Summer Falls Fast for Obama and the Nation
Summerfall, that's the time it is. Yet the nation's capital has gone autumnal before the first leaf falls.
The calendar says the first day of autumn lands Monday. Summer has a few more days on the boards, but feels as good as gone. At night, cicadas still sing us to sleep, but won't be for long.
Schoolgirls at the Cathedral are lined up in their field hockey skirts. My favorite garden blooms, zinnias and cosmos, are giving way to less lovely 'mums and sturdy pumpkins at the farmers market. And the yellow black-eyed Susans, now have only their black eyes left. Like the NFL.
On a brighter side of fall, the Metropolitan Opera is opening with a gala and Mozart's "The Marriage of Figaro" on Monday. The Jewish New Year, 5775, is on its way at sundown not far behind autumn. Shana Tova.
Some hate to see summer go so soon. Others praise the beauty and rhythm of October. Either way, it's no ordinary change of season here in Washington. Nobody will forget this fall in a hurry. Just when we were curled on the hearth to see watch Ken Burns' latest documentary on the remarkable Roosevelt family, we've got troubles of our own knocking.
What's happening here is pretty clear. The president has the power to change the country landscape colors abruptly, outside of time. That's what he has done, as we will see in sharper relief in the coming months
President Obama declared a war on television, yes, another war on Iraq. No, he didn't ask Congress. He simply told them in kind of an imperious way, in the same delivery he told the American people: By the way, this is the way it's going to be.
Is he a man for all seasons? We shall see. Tempered and grave, Obama may be headed for his own fall. This is the last act of his presidency and everyone knows it.
Safe to say so far, neither his friends nor foes are happy. People, especially politicians, like to feel as if they are in the room.
A new war is the president's plan two weeks after having no strategy "yet" as August's lingering light fell on the island where the Obama family summers.
I hope Obama is not headed for a fall, but I do think he's heading for a squall — in a gathering sandstorm.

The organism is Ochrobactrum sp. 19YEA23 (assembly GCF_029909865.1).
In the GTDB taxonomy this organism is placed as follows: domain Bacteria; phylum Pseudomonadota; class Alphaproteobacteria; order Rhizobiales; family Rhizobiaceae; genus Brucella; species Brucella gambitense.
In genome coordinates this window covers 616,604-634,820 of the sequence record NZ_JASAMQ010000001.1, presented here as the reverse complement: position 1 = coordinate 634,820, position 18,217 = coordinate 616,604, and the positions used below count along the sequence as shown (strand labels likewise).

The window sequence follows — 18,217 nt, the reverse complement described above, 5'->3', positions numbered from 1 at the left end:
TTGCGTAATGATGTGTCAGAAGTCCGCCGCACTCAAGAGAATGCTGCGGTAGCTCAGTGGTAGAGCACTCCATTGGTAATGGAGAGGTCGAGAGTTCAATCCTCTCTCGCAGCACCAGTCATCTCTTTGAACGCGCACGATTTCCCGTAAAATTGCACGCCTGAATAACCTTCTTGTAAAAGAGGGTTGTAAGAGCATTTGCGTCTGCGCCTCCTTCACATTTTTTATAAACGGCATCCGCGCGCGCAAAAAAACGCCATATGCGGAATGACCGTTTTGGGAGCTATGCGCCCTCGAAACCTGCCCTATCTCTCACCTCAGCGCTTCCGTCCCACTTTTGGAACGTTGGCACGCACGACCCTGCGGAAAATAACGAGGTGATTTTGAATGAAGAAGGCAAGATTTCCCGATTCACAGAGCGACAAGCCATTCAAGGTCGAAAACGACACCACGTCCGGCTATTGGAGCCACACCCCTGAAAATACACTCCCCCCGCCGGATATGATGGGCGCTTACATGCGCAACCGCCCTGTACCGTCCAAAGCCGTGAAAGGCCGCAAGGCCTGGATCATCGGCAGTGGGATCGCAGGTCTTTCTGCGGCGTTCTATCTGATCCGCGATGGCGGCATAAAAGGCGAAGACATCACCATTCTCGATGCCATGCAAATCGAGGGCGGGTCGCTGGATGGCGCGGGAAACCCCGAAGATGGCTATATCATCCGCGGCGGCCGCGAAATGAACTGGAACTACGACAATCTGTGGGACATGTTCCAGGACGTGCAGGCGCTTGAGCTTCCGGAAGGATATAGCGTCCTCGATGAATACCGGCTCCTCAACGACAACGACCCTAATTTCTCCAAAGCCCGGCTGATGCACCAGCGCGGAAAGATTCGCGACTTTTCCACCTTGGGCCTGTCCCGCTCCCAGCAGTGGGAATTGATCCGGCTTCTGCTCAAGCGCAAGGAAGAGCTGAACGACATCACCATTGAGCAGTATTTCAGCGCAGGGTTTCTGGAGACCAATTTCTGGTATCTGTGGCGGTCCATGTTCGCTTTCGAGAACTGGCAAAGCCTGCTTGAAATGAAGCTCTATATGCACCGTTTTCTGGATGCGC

The deserts of Iraq and Syria, where ISIS rose up, are made of medieval darkness, which makes the old Tower of London look like a bed and breakfast. To rush to war in unknown terrain over the gruesome fate of two individuals as summer fades is not good policy, period. We went to war in Iraq over the wretched, cruel deeds of 19 men, mostly from Saudi Arabia, and look how well that turned out. Iraq had nothing to do with 9/11 and possessed no WMDs — the pretexts for war.
A squall looms in the distance on the home front, too. We can see it from our summer porches, steps and grills. When Democratic candidates hit the hustings, pig roasts and steak fries, they don't mention Obama's name. They are running away more than they are running with him. Hillary and Bill Clinton, who never met a stranger, are more popular out there with "folks," a word Obama uses nonstop. Yet he's far from folksy. Passing strange.
Obama's shaky support will likely play out in the November midterm elections. The American electorate knows that an economic "recovery" has not come home to their houses and families. People also know the war in Iraq, the longest war ever, is a big reason for the economy's sluggish state. Obama ran for president reaching out to war-weary voters and promising to end the war in Iraq.
Sounds like tragic irony to me.
I made a simple last supper of summer, involving berries, corn, angel food cake, lemonade with sprigs of mint. Have you ever had English summer pudding with orange zest? It's the sweetest thing under the setting summer sun. Shakespeare wrote a lost sonnet about it, I bet.
Dare I say bittersweet this year.
To find out more about Jamie Stiehm, and read features by other Creators writers and cartoonists, visit www.creators.com.
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